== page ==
These pepper have a high level of medicinal value, which does not give you the freedom to use a lot. Spices are always to be used in smaller quantities.
- Indian Recipes to Cook with Black Pepper: Venn Pongal, Madurai Mutton Kolambu, Mutton chukka varuval, Mutton Ghee Roast.
Cumin is a flowering plant whose fruit is dried to remove the seeds. These dried cumin seeds are then used in many Indian and western cuisines.
It has a slightly strong, spicy flavour and possesses a lot of medicinal properties.
Cumins are best when used whole, instead of the powdered form. Cumins if used as a whole, needs to be added in the oil to help it impart its flavour.
Freshly ground or crushed cumin also taste good while added to the recipe like gravies and to season salads.
It is also a key ingredient in making spice mixes/masalas. It needs to be dry roasted before being ground.
The powdered cumin are not just used in curries, but also in preparing Kashayas (Herbal decoction).
- Indian Recipes to Cook with Cumin Seeds: Venn Pongal, Madurai Mutton Kolambu, Mutton chukka varuval, Mutton Ghee Roast.
It is a highly aromatic and powerful herb used in Indian Cooking. It is slightly bigger compared to cumin.
Fennel has a very strong, spicy and slightly sweet taste. It is sometimes used as an “Aftermint” or a Mouth Freshener. It can be used as a whole or powdered form.
Fennel is similar to cumin, where they need to be dry roasted before being ground to a fine powder.
- Indian Recipes to Cook with Fennel Seeds: Any Non-vegetarian dishes would have fennel in it and also vegetarian kurma varieties.
It is a commonly used condiment in Indian Cooking. This spice acts as a very good digestive aid.
It is mostly used in vegetarian dishes in India.
It plays a vital role in enhancing the flavors in the food.
Usually, asafoetida is added to hot oil and cooked for 2 seconds before adding it to the food. In South Indian Cooking it is added along with the tadka/tempering to season vegetable sambar varieties, rasam, chutneys etc.
Asafoetida is available in 2 forms – Cubes/blocks or Powdered.
- Cubed/block asafoetida needs to be grated or crushes before being added to the recipe.
- Powdered form can be added directly in cooking.
- Indian Recipes to Cook with Asafoetida: Vegetarian dishes like vegetable sambar varieties, rasam varieties etc will have asafoetida in it to enhance the flavour of the dish.
Mustard is a condiment made from the seeds of the mustard plant. It is usually black or dark brown or sometimes dark yellow too.
Mustards are dry roasted and blend along with other spices to prepare spice mixes or masalas. It is also crushed and made into a paste or sauce for seasoning sandwiches, burgers etc.
Mustard seeds are a staple in most of the South Indian cuisines such as Curry or gravy varieties and Kulambu varieties. It is also used as a tempering or seasoning ingredient for Chutneys, sambar, rasam, curd etc.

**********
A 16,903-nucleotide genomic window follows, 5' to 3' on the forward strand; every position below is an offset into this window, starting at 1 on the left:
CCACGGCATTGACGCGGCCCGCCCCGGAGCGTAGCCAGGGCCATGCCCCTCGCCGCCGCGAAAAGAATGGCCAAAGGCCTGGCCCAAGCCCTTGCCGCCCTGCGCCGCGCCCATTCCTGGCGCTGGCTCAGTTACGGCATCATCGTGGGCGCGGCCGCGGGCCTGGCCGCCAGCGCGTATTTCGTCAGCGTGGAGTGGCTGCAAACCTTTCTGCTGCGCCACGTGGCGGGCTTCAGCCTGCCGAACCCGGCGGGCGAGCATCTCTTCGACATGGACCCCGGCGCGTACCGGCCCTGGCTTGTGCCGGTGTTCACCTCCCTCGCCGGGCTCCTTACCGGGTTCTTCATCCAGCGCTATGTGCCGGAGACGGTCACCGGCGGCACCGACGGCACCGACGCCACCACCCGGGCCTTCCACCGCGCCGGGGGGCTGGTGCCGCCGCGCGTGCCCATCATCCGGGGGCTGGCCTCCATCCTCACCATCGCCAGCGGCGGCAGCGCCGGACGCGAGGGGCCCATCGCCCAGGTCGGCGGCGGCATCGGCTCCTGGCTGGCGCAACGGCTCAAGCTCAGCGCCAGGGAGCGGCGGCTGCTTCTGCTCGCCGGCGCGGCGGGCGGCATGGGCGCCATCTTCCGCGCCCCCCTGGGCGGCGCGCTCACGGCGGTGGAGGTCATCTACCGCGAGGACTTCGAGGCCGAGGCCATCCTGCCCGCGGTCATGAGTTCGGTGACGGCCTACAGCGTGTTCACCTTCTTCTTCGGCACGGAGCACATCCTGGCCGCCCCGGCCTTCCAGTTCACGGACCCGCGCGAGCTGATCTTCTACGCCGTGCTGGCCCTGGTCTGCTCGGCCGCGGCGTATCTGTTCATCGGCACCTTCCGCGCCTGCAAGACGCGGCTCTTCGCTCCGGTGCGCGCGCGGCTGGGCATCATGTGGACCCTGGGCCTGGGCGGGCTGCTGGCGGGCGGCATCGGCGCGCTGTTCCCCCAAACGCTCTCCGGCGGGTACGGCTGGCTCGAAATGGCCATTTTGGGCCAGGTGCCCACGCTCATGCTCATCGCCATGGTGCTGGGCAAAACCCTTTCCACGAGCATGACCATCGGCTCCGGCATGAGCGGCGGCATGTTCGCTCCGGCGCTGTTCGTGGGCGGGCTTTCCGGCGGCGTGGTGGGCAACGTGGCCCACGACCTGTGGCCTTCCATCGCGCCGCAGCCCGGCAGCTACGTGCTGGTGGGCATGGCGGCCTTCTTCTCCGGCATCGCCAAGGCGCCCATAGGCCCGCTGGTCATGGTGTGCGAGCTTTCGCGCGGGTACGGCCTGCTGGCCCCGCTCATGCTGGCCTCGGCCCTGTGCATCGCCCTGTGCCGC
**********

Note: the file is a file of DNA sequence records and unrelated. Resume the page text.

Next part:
Mustard seeds are ground to produce mustard oils and is widely used in North Indian Cooking. It slightly has a bitter, smoky flavour.
In South Indian Cuisines, mustard is usually added at the beginning to the hot oil and is allowed to splutter/crackle so as to release all its flavour. It is also sometimes added at the end as a tadka/tempering.
- Indian Recipes to Cook with Mustard: Most of the South Indian Vegetarian and Non-Vegetarian dishes would have mustard in it.
Any dish you prepare would taste good only when you add the adequate amount of salt to it. It is one principal ingredient in Cooking.
Salt not only increases the flavor of the food, but it also balances the fluids in our body, they act as important electrolytes in our body, etc.
Salt brings out the natural flavor of foods. It is also a very good natural preservative. Salt can be crystalline (in crystal form) or powdered form.
Crystal Salt needs to be used carefully as they have more saline content compared to powdered form.
I recommend using crystal salt for cleaning chicken or mutton or fish or any meat. As the crystals act as a scrub to wash the meat well. Salt also kills germs and removes dirt easily.
- Indian Recipes to Cook with Salt: Most Indian dishes contain salt. Even few desserts and juice include a pinch of salt to enhance the flavors of the food.
When To Add Salt While Cooking Indian Dishes?
- At the Beginning:
Salt can be added at the beginning along with onions. This helps cook the onions faster, thereby decreasing the cooking time.
- In the Middle:
Salt can be added in the middle of the cooking process along with vegetables or meat or eggs or rice. This allows the vegetables or meat etc to absorb some amount of salt into it and helps the food to taste better. Else, the food would taste bland.
- At the End:
Taste your food little, add salt only if required to make it taste perfect. Else DO NOT add salt at the end.
- During Blanching/Boiling:
Always add a very little amount of salt while blanching or boiling vegetables or meat or rice, so the salt gets to penetrate or absorb into the food. But make sure not to add the complete salt required for the recipe while blanching.
- To Clean Meat: